Researchers have identified certain lifestyle factors that make it more likely for a woman to have a normal pregnancy.
The study, which involved several countries, including Ireland, said the beneficial factors include increasing fruit intake before pregnancy, being a healthy weight, reducing blood pressure, stopping drug and alcohol misuse, and being in paid employment during pregnancy.
Although further work is needed to determine whether these associations have causal importance, this study implies that targeted interventions that encourage women to make healthy choices before and during pregnancy "may increase the likelihood of normal pregnancy outcomes", said the authors in the study published in the 'British Medical Journal'.
Previous research has focused on the association between risk factors and subsequent adverse pregnancy outcomes, but little is known about factors associated with subsequent healthy pregnancies.
Researchers from the UK, Ireland and New Zealand therefore carried out a study to identify factors at 15-20 weeks' gestation associated with a subsequent uncomplicated pregnancy.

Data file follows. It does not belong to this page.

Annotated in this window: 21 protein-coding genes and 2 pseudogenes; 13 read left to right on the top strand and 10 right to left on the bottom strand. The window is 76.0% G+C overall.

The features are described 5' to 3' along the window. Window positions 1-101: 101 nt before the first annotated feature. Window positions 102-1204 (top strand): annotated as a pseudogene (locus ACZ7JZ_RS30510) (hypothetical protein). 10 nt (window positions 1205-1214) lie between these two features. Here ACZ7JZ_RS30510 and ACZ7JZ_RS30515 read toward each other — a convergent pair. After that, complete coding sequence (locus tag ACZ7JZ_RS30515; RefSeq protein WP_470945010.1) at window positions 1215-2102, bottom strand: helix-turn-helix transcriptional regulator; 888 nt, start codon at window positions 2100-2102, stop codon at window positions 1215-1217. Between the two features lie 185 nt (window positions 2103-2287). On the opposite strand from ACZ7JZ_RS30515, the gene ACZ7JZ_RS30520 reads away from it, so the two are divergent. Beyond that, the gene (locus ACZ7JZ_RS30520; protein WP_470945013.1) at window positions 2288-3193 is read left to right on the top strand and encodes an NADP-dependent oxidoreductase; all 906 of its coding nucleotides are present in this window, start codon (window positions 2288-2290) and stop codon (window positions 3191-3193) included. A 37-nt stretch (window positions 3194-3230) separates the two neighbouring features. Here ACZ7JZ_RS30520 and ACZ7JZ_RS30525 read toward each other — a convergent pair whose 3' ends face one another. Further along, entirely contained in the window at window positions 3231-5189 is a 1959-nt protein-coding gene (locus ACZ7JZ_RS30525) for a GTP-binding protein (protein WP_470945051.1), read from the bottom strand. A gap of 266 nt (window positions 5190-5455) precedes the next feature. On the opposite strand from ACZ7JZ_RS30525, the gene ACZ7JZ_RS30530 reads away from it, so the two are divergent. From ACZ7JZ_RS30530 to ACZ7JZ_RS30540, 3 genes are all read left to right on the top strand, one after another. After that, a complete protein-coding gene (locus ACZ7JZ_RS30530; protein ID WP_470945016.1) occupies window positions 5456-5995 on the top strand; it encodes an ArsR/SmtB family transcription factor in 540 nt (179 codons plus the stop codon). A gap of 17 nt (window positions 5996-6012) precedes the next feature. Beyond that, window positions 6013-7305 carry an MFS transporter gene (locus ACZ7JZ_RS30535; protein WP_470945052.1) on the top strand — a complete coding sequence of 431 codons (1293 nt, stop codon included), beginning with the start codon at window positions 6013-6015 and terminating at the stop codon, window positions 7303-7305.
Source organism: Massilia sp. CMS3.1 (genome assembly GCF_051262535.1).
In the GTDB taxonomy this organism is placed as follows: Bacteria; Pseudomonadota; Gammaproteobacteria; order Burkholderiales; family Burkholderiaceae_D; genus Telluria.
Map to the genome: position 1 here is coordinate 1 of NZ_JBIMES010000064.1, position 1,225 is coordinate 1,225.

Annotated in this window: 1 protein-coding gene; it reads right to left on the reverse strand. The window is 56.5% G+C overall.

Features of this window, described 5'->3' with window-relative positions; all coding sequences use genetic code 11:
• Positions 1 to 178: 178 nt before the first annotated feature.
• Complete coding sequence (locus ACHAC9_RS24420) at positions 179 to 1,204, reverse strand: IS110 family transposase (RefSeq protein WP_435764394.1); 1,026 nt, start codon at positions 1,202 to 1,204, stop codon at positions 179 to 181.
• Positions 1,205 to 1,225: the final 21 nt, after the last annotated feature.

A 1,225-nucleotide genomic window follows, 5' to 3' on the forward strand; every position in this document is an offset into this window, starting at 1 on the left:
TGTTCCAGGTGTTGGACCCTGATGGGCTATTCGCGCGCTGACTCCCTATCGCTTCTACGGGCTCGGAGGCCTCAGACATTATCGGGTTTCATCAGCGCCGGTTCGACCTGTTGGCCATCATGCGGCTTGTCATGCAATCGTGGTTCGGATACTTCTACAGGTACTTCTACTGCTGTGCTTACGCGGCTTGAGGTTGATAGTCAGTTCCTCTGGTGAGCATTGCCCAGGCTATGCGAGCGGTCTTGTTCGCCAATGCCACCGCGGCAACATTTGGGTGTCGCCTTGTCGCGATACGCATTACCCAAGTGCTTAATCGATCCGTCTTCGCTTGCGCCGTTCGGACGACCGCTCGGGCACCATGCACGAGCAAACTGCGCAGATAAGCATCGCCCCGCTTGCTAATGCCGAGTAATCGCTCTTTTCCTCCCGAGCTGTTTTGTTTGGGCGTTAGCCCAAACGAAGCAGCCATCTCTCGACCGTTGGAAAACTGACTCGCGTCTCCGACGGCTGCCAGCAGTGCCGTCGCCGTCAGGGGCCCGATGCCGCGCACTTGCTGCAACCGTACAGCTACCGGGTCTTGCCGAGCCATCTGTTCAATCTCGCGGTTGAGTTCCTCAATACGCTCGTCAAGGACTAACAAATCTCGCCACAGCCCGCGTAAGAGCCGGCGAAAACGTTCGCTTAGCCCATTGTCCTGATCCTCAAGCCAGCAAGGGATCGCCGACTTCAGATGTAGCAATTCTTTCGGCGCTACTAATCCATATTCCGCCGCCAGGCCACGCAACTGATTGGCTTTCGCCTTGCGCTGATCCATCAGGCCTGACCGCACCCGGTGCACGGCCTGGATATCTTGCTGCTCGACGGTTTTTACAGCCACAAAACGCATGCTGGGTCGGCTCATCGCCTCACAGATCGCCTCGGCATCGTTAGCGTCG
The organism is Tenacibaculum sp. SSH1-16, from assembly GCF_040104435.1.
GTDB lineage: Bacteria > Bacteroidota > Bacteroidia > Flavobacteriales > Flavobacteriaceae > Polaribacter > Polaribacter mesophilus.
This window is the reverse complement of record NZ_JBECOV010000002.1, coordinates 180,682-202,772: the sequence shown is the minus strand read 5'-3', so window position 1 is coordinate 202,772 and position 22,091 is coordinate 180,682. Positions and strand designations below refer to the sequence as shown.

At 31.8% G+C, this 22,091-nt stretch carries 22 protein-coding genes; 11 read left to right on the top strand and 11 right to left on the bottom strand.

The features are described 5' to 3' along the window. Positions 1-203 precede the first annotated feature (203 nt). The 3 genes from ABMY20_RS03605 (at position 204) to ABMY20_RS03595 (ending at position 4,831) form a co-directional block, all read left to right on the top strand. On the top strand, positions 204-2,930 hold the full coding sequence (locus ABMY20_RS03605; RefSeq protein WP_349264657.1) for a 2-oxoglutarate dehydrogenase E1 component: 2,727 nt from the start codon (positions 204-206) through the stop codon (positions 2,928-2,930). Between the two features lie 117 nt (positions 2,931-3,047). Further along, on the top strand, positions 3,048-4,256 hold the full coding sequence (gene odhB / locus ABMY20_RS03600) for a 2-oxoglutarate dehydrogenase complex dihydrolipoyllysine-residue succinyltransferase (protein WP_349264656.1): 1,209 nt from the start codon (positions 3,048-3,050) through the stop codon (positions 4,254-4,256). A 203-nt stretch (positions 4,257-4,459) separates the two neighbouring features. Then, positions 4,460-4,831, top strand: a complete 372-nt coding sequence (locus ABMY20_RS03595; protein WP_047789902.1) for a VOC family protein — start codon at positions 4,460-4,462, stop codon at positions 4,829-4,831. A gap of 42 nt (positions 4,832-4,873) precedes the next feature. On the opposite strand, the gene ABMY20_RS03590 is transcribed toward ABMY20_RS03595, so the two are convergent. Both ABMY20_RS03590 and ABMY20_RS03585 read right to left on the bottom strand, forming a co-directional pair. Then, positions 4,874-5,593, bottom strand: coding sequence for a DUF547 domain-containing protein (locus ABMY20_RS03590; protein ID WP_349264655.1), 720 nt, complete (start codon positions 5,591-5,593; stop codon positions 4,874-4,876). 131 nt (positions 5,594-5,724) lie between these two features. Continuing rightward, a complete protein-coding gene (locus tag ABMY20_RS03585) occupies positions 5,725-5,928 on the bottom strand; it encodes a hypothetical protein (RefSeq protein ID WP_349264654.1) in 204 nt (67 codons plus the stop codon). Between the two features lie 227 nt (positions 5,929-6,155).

Their aim was to highlight those factors amenable to change before pregnancy, thereby informing decisions about interventions that could increase the likelihood of a normal outcome.
A total of 5,628 healthy women with singleton births (and no previous pregnancies) were recruited to the screening for the study between November 2004 and August 2008 (3,196 from Australia and New Zealand and 2,432 from the UK and Ireland).
A lower proportion of women in the UK and Ireland had an uncomplicated pregnancy (58pc), compared with women in Australasia (63pc).